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I Timothy 3:15

Islam’s Doctrine of Abrogation

David Cloud, January 2016

Gene Gurganus, former missionary to an Islamic country, explains the “doctrine of abrogation” in the Islamic religion. According to this doctrine, Allah causes some parts of the Quran to be abrogated or abolished by later commandments. This is taught in the Quran as follows:

“Whatever a Verse (revelation) do We abrogate or cause to be forgotten, We bring a better one or similar to it. Know you not that Allah is able to do all things?” (Surah 2:106).

Mohammed’s life and ministry was divided into two parts: the tolerant years in Mecca and the aggressive years in Medina, and earlier commandments are superseded by later ones.

In Mecca, Mohammed used teaching in an attempt to convert the people. During that period, he wrote prophecies along the lines of being at peace with non-Muslims and not forcing your religion upon others.

For example, consider the following messages that were given in Mecca and soon after his arrival in Medina, when he was still vulnerable:

“We know of best what they say; and you (O Muhammad) ARE NOT A TYRANT OVER THEM. But warn by the Qur’an, him who fears My Threat” (Surah 50:45).

“THERE IS NO COMPULSION IN RELIGION. Verily, the Right Path has become distinct from the wrong path. Whoever disbelieves in Taghut and believes in Allah, then he has grasped the most trustworthy handhold that will never break. And Allah is All-Hearer, All-Knower” (Surah 2:256).

When his peace plan failed, Muhammad picked up the sword, and for the rest of his life he used the sword to force adherence to Islam.

Many of the prophecies Mohammed gave during this latter period contradict the earlier prophecies and demand war against unbelievers.

“And FIGHT THEM UNTIL THERE IS NO MORE FITNAH [worshipping others besides Allah] and the religion will all be for Allah Alone” (Surah 8:39).

“When the sacred months are passed, kill the unbelievers wherever you find them. Take them as captives, besiege them, and lie in wait for them with every kind of ambush. If they submit to Islam, observe prayer, and pay the poor tax, then let them go their way (Surah 9:5).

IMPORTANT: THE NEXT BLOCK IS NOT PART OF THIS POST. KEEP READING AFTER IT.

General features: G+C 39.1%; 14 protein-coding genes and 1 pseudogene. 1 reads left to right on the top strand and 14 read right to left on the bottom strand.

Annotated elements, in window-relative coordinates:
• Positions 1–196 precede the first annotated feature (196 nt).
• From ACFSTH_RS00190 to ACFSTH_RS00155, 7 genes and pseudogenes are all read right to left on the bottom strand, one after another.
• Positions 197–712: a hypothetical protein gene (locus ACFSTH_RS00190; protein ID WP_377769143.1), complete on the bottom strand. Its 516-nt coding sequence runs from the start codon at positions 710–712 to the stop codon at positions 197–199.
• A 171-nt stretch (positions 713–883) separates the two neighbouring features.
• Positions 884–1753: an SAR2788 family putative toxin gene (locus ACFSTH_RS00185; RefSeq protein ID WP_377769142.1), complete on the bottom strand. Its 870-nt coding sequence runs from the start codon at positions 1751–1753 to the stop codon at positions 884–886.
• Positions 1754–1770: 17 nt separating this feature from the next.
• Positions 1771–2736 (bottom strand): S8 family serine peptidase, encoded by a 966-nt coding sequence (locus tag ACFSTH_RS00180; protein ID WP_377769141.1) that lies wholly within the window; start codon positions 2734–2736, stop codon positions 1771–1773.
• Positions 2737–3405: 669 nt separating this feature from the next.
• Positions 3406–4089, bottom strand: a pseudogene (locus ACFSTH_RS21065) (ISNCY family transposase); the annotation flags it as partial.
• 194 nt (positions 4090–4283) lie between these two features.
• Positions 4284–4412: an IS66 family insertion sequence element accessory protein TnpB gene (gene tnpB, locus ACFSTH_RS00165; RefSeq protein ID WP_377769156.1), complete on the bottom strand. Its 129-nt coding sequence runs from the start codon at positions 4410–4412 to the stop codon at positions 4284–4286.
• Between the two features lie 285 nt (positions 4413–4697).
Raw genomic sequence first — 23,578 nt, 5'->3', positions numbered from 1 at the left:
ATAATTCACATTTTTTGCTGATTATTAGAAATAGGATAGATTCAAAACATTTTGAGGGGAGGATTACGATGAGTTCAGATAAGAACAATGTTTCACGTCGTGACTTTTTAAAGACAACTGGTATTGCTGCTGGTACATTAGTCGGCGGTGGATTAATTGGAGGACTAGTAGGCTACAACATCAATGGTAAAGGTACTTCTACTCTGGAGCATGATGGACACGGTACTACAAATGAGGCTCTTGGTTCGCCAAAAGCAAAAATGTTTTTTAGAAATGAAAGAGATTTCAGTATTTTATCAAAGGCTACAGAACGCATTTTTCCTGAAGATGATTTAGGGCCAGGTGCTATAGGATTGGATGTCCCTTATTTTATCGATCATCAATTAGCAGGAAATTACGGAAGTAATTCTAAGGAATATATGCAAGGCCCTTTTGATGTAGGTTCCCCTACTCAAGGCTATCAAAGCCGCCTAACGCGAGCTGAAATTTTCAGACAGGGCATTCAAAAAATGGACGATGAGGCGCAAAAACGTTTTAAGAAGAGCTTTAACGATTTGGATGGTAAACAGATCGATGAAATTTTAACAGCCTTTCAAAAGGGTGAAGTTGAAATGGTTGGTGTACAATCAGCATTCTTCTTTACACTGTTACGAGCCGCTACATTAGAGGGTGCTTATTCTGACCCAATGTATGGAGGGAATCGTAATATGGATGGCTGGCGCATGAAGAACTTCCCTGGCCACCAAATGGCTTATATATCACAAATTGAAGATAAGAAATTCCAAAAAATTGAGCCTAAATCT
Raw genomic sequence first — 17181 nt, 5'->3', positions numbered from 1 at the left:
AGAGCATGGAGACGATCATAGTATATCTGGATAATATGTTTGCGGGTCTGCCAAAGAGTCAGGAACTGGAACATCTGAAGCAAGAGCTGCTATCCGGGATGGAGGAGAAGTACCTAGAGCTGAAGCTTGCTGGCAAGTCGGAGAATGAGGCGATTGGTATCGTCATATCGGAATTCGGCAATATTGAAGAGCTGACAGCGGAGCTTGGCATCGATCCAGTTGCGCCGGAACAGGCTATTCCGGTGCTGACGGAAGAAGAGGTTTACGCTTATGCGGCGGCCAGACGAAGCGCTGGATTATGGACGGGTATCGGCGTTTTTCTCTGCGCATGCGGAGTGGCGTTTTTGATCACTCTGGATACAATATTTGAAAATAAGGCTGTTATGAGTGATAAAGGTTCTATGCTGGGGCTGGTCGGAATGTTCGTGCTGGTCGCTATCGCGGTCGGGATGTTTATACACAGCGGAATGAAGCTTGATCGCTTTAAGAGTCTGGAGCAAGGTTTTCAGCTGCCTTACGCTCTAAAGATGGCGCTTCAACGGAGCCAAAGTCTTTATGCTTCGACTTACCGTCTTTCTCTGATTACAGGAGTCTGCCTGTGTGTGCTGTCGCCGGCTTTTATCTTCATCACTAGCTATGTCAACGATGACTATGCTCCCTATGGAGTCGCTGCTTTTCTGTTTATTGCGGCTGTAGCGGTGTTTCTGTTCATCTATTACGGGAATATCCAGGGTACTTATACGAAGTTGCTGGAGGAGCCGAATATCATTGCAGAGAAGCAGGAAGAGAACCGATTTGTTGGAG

“FIGHT AGAINST THOSE WHO BELIEVE NOT IN ALLAH, nor in the Last Day, nor forbid that which has been forbidden by Allah and His Messenger and those who acknowledge not the religion of truth among the people of the Scripture [Jews and Christians], UNTIL THEY PAY THE JIZYA WITH WILLING SUBMISSION, AND FEEL THEMSELVES SUBDUED” (Surah 9:29).

Those who quote from Surah 2:256 and similar ones from Mohammed’s early life ignore the fact that these were written before he changed his policy.

“The practice of this principle is that when there is a contradiction between two verses in the Quran, the newer revelation overrides the previous revelation. Then the new cancels the old. You can still read the words, ‘There is no compulsion in religion’ in the Quran, but they no longer have authority because Surah 2:193 says, ‘And fight with them until there is no persecution, and religion should be only for Allah, but if they desist, then there should be no hostility except against oppressors.’ So the ‘no compulsion in religion’ verse has been mansookh (canceled) by revelations that came later.

“Professor Gabriel helps us understand how Muslims interpret the Quran in this way: ‘This principle of abrogation is known in Arabic as nasikh. It means that Allah led Muhammad in a progressive revelation. Many copies of the Quran have a table that shows whether a surah is from Mecca or Medina in order to help readers know which is a newer revelation’” (Gerganus, Peril of Islam, p. 69).

“The Quran’s commandments to Muslims to wage war in the name of Allah against non-Muslims are unmistakable. They are, furthermore, absolutely authoritative as they were revealed late in the Prophet’s career and so cancel and replace earlier instructions to act peaceably.

Without knowledge of the principle of abrogation, Westerners will continue to misread the Quran and misdiagnose Islam as a ‘religion of peace’” (“Islam 101,”